- Associated Press - Tuesday, May 11, 2021

FALLS CHURCH, Va. — Former Del. Winsome Sears, who 20 years ago became the first Black Republican woman elected to the Virginia Assembly, made a political comeback Tuesday after winning the GOP nomination for lieutenant governor.

Sears beat five other candidates, including two – former Del. Tim Hugo from Fairfax County and Virginia Beach Del. Glenn Davis – who were far more active in recent GOP politics.

Sears served a single term representing parts of Hampton Roads in the House of Delegates, winning election in 2001. She did not seek reelection and now resides in the Winchester area. She came to the U.S. from Jamaica as a child, and served in the Marines.

In her campaign, she highlighted her more recent work as national chairperson for Black Americans to Re-Elect President Trump. 

Sears led throughout multiple rounds of balloting under the ranked-choice voting system Virginia Republicans used for their nominating convention. 



After a first round of ballots was counted Tuesday, Sears led with 32%, followed by Hugo with 23% and Davis at 20%. In the final round, Sears won with about 54% over Hugo.

More than 30,000 delegates cast ballots Saturday at what the party called an “unassembled convention.” Delegates ranked the candidates from first choice to last on the ballots they submitted.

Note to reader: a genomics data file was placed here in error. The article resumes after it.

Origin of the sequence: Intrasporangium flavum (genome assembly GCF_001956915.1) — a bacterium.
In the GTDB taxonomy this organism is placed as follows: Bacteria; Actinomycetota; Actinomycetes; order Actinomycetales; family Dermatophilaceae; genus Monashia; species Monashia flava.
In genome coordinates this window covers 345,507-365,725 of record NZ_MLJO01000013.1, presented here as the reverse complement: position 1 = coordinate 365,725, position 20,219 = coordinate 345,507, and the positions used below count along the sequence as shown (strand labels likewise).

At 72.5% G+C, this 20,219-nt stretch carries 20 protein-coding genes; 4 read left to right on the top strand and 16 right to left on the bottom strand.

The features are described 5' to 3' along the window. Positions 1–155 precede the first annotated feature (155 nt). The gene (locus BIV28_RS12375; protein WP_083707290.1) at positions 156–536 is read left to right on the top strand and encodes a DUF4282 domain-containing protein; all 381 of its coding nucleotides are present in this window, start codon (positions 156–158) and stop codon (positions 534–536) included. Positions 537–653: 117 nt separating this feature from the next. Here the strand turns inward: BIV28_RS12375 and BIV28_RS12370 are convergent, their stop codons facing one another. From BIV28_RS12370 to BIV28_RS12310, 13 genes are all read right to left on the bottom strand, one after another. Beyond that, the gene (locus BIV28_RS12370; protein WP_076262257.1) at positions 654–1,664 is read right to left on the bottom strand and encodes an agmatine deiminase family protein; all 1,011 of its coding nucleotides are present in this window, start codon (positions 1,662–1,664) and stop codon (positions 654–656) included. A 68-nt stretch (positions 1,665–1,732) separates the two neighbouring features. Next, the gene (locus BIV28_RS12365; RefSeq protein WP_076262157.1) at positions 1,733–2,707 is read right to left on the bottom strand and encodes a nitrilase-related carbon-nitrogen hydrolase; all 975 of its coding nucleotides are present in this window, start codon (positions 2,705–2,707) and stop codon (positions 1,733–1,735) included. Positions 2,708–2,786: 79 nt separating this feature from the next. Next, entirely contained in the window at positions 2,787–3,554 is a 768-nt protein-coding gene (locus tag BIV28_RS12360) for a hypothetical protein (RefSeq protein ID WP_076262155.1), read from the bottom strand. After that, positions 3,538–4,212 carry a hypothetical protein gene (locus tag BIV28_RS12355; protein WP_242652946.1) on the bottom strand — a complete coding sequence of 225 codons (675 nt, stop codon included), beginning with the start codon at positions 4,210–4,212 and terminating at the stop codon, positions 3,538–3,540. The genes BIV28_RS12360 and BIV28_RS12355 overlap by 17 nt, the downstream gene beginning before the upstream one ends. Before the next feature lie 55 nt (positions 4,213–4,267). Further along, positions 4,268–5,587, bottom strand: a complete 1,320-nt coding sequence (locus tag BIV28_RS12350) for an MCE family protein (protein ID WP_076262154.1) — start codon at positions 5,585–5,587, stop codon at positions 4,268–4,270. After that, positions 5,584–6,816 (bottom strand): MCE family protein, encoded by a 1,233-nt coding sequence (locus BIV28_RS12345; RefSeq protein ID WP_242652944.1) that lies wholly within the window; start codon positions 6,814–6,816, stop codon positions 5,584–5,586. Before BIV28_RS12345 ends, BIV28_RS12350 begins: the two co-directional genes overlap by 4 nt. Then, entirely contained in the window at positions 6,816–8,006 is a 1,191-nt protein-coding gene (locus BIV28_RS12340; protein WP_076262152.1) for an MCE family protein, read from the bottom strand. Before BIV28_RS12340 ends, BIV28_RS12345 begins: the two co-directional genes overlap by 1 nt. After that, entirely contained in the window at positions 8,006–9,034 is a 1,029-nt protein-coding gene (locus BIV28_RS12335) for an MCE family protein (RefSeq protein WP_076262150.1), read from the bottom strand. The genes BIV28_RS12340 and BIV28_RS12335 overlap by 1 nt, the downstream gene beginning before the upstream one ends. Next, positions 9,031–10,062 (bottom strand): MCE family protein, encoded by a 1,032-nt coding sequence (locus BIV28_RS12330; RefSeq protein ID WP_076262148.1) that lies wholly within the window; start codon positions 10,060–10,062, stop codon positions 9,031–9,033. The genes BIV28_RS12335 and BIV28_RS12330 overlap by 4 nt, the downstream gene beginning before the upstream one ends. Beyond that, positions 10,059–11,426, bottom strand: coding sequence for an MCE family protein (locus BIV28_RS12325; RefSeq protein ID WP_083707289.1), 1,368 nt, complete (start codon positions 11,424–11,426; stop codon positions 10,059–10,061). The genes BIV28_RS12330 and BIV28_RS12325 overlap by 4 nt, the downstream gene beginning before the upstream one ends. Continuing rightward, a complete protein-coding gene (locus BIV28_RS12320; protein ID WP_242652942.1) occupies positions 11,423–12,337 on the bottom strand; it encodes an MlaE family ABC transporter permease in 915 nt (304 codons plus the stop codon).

Sears joins gubernatorial nominee Glenn Youngkin and attorney general nominee Jason Miyares on the GOP ticket this fall. Republicans are hoping to end a 12-year losing streak in statewide races in Virginia.

Youngkin, after winning the nomination Monday night, received the endorsement of former President Donald Trump.

Democrats will choose their nominee next month in a state-run primary. Former governor Terry McAuliffe is the front-runner in a field of five gubernatorial candidates.

Virginia is the only state with an open-seat gubernatorial contest this year; the race is being closely scrutinized as an early signal of each party’s political strength heading into the 2022 congressional elections.

While Republicans have not won a statewide race in Virginia since 2009, the party has some hope of ending their drought this year; since 1973, only once has the party controlling the White House gone on to win the governor’s race in Virginia the next year.

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